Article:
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The V3 main board variable reluctor (VR) sensor input circuit has two pots for adjusting the trigger voltage and the hysteresis.
For example, if the VR sensor transitions from negative to positive at the trigger point, going through zero volts (called the "zero crossing") the slope should be steep there. The VR circuit inverts it so the negative-to-positive VR transition becomes a positive-to-ground digital output (VROUT) to the processor IRQ line, and this is what triggers an IRQ (a tach signal).
To adjust the screws for the pots for VR sensor operation, the pot on the transistor base (R56) should be adjusted as near zero as possible (fully counter clockwise), as this is where the VR signal is most stable (all other settings depend on the slope of the signal's rate of change, and hence on the speed of the VR sensor and it's maximum voltage). The pot on the op-amp feedback (R52) needs to be turned to maximize resistance (i.e. give 100K feedback hysteresis). This should be with both screws turned fully counter-clockwise. The pots don't actually stop when fully counter clockwise, instead they have a clutch that lets them spin at the end of their travel. You might be able to hear and feel a slight click when this happens.
Try this on the car and if there is noise on the tach VR signal then adjust the hysteresis pot (R52) clockwise until the noise vanishes. If you turn it too far there may be too much hysteresis and cranking signal may be difficult to trigger on.
The VR input circuit should be capable of triggering in the millivolt region, if it requires one or more volts to trigger reliably then you should suspect a component or inadequate soldering.
You can improve the common-mode rejection of the circuit (common mode rejection is the ability of the circuit to 'ignore' the effects of noise that occurs on both signal wires at the same time). Here is the first thing to try: take the VR return wire, the one you have been connecting to ground, and put in a series resistance, like 47K or so, and connect the other end of the resistor directly to the wiper of the zero-crossing potentiometer (R56), marked "2 2" in the schematic below, which also goes to the base of Q23 (the "2 2" indicates pin 2 on the pot and pin 2 on Q23). Next move the zero-crossing point potentiometer setting off of zero volts to a point of, say 1 volt or even higher (measure the voltage at the wiper). Since the return point of the VR is also at this junction, the VR sensor will also be biased up the same amount, so the circuit will still sense zero crossing properly. In fact, it does not matter where the zero-crossing pot is set in this case, since the return VR sensor lead will also be biased by the same amount. But what this does is allow rejection of common noise introduced in the VR wires by the op-amp.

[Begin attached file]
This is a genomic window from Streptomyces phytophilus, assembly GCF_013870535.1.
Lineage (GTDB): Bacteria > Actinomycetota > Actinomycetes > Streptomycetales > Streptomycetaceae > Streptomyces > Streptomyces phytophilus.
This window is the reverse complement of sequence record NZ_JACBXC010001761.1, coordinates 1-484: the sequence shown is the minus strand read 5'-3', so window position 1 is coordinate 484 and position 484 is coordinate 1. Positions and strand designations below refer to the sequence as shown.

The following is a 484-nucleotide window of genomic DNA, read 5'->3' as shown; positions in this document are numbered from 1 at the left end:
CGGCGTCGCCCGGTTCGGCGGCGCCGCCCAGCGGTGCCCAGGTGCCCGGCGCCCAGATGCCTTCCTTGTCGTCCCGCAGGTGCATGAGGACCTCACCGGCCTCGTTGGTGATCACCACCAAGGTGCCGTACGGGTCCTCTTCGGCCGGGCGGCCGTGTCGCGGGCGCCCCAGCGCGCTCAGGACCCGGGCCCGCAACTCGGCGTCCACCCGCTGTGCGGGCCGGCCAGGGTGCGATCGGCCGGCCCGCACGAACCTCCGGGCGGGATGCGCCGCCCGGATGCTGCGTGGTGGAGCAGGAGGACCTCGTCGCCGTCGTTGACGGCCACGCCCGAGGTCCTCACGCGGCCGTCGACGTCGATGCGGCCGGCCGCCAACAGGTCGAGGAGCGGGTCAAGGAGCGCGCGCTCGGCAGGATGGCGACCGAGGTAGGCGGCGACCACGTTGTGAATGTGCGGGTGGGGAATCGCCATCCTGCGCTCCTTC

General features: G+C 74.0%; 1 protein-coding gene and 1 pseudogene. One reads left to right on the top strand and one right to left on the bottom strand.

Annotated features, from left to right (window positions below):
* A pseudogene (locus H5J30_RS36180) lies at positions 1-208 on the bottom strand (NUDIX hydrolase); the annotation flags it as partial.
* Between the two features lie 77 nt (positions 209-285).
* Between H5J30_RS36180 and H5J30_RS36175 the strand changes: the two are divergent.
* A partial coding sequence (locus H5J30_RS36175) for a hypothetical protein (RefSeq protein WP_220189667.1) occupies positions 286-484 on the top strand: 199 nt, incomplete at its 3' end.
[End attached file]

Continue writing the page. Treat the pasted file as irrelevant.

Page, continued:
On the other side, the hysteresis pot (R52), even cranked all the way counterclockwise, will introduce a little hysteresis. Removal of the pot will remove all hysteresis and both sides will trigger directly at the "zero crossing". This is the effect of the asymmetric hysteresis, it only affects the positive-to-negative VR direction, not the negative-to-positive direction. The intent is to trigger on the negative-to-positive transition direction, and the VR sensor needs to be wired appropriately.
The VR circuit should also be able to take Hall inputs, EDIS (there is an inverted output available) and ignition coil primary, by setting the threshold and hysteresis trimmer pots to points yet to be determined. The existing MS V2.2 tach circuit with the optoisolator is also there for those who want to stick with this. You can experiment find trimmer adjustment values which will work for the square wave signals from EDIS, Hall, ignition primary, etc.
Note that you must get the VR sensor wired appropriately for your settings:
See pickups for more information.
For a perfect square wave, the pots can be left fully counter-clockwise:
On the stim, and possibly some other squarer wave signals, the stimulator tach output may not go thru zero volts so it may not trigger the VR circuit. The signal may also be noisy. So for operation using the stim, or using the VR circuit for a Hall sensor, the R56 pot will likely have to be adjusted a few turns (or more) clockwise. This is raises the trigger voltage above ground, allowing square wave signals to trigger the circuit. Turn the zero-crossing pot (R56) clockwise until the threshold is raised enough to cause a trigger.
You may have to adjust the hysteresis pot (R52) as well to reduce the effects of noise in the signal.
Note that without trigger pot (R56) pot adjustments, you would not get a signal at all (since the signal never drops to zero, the VR output would stay low). If you adjusted only the trigger pot (R56) the signal would be very noisy, since the output would change every time the signal passed through the trigger voltage. So you would adjust the hysteresis pot to clean up the signal.
If you are using another trigger source feeding the VR input circuit (say the EDIS PIP or some Hall sensors) the polarity may need to be changed, this is when they use the other op-amp output (VROUTINV) instead this polarity follows the VR sensor so a negative-to-positive VR sensor yields a ground-to-positive digital output.